Housing prices are going up significantly. Sellers are rejoicing and buyers are being left behind. Will the craziness continue? Will there be an almighty crash?

Think back to just a year and a half ago, March 2020. Covid had just hit the world and we were all in lockdown.  Predictions for the property market were dire, with economic havoc, job losses nationwide, and all open homes cancelled. Fast forward 18 months, and the situation couldn’t be any more different!

So, what is driving it and when will we get to the top? 

In very simple terms, it is economics 101: Supply and demand. There are more buyers than sellers.

  • The combination of historically low numbers of properties for sale and record low interest rates are a formidable combination.
  • Confirmation from the Reserve Bank of Australia that rates will remain low for an extended period provided some confidence for those looking to borrow and encouraged some to extend themselves further than they otherwise might.
  • People are on the move, upsizing due to spending large amounts of time cooped up all together. Moving to be able to work from home more easily, or relocating to achieve a better lifestyle.
  • Early access to super, lockdowns have led to many people generally spending less, and a reduced ability to spend larger sums on travel are also contributing factors.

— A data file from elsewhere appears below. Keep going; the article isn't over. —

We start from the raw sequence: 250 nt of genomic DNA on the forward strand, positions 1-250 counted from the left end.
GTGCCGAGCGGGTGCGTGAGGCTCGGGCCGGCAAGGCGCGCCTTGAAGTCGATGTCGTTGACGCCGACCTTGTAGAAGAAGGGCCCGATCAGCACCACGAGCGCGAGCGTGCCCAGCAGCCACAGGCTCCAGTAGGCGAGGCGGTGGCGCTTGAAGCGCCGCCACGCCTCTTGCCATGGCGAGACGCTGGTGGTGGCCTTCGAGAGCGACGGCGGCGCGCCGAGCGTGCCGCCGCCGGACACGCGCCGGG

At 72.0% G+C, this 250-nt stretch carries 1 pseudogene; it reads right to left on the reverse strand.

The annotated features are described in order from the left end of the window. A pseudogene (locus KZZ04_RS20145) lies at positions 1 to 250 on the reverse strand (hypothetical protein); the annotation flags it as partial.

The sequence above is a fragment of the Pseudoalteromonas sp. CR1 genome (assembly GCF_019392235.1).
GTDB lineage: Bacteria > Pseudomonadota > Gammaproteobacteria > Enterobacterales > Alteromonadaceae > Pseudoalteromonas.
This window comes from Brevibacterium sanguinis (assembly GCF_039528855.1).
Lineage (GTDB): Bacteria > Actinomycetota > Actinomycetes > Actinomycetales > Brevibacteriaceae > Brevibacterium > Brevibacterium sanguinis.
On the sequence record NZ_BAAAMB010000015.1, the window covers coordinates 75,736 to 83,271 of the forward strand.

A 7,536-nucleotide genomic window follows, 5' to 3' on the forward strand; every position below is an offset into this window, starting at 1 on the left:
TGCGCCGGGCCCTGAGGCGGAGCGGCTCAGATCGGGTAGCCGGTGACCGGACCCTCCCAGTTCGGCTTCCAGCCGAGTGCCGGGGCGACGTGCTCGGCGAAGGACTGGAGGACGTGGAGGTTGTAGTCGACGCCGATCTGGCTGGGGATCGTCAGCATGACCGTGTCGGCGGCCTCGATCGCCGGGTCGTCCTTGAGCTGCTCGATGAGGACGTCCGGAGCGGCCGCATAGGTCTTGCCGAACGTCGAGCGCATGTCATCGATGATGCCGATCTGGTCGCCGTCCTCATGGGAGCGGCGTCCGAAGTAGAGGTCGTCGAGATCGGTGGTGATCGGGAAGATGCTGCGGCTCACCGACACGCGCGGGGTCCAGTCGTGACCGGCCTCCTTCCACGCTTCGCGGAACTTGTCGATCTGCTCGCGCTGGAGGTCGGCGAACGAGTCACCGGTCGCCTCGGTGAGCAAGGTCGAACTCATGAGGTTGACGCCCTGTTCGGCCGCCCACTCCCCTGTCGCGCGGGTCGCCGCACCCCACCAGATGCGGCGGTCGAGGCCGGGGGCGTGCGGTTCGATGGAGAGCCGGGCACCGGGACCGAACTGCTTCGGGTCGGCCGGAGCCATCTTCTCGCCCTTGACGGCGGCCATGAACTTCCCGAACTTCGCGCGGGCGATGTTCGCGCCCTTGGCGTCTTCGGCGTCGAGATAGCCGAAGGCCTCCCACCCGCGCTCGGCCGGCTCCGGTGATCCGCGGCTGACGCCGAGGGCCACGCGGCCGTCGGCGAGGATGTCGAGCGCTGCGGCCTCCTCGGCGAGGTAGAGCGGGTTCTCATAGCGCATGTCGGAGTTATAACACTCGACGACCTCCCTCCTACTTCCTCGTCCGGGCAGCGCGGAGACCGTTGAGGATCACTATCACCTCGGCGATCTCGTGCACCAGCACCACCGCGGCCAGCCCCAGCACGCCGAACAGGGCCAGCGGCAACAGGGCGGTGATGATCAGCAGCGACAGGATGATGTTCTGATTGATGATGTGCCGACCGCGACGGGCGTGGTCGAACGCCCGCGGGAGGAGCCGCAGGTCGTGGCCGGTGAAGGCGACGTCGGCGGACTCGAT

We are seeing similar trends in other markets such as new and used car prices.  Low stock levels and long waits for new cars as well as strong pricing in used cars are also part of our new normal.

Are we close to the top of the market for property prices?

This is a bit trickier to understand. In fact, I believe this is almost impossible to answer, until after we’ve already seen the top.

Most of you will have heard me say many times, “trying to time the market is a fool’s errand”, and this is as true of the property market as it is the share market.

Having said that, we can look to the past for some insight into the future.  This article (CLICK HERE) from Firstlinks (a Morningstar company) highlights where price rises have historically come from. They identify three areas:

  • inflation,
  • growth in wages, and
  • growth in debt

According to the article, between 1900-1980 growth in property prices mainly came from the first two, with very little growth in debt relative to income.  However, between 1980 and today prices have grown by 8.3% on average, with a whopping 3.4% of that coming from increases in debt levels. No wonder banks make such huge profits.

What does this all mean for the future?

According to the writer, inflation and wages growth are unlikely to be large drivers of prices rises in the future.  They argue that interest rates can’t go any lower (debateable but highly unlikely) and debt levels can’t go much higher – due to a lack of wages growth to pay the debt back. All this begs the question, where will the growth come from?

There is of course, international migration, the repatriation of Aussies who have been stranded overseas as well as supply restrictions which will all play out over the coming years.

My personal opinion is that prices will continue to grow into 2022, albeit at a slower rate than we have previously seen, before remaining static for a period of time.  Let me know what you think.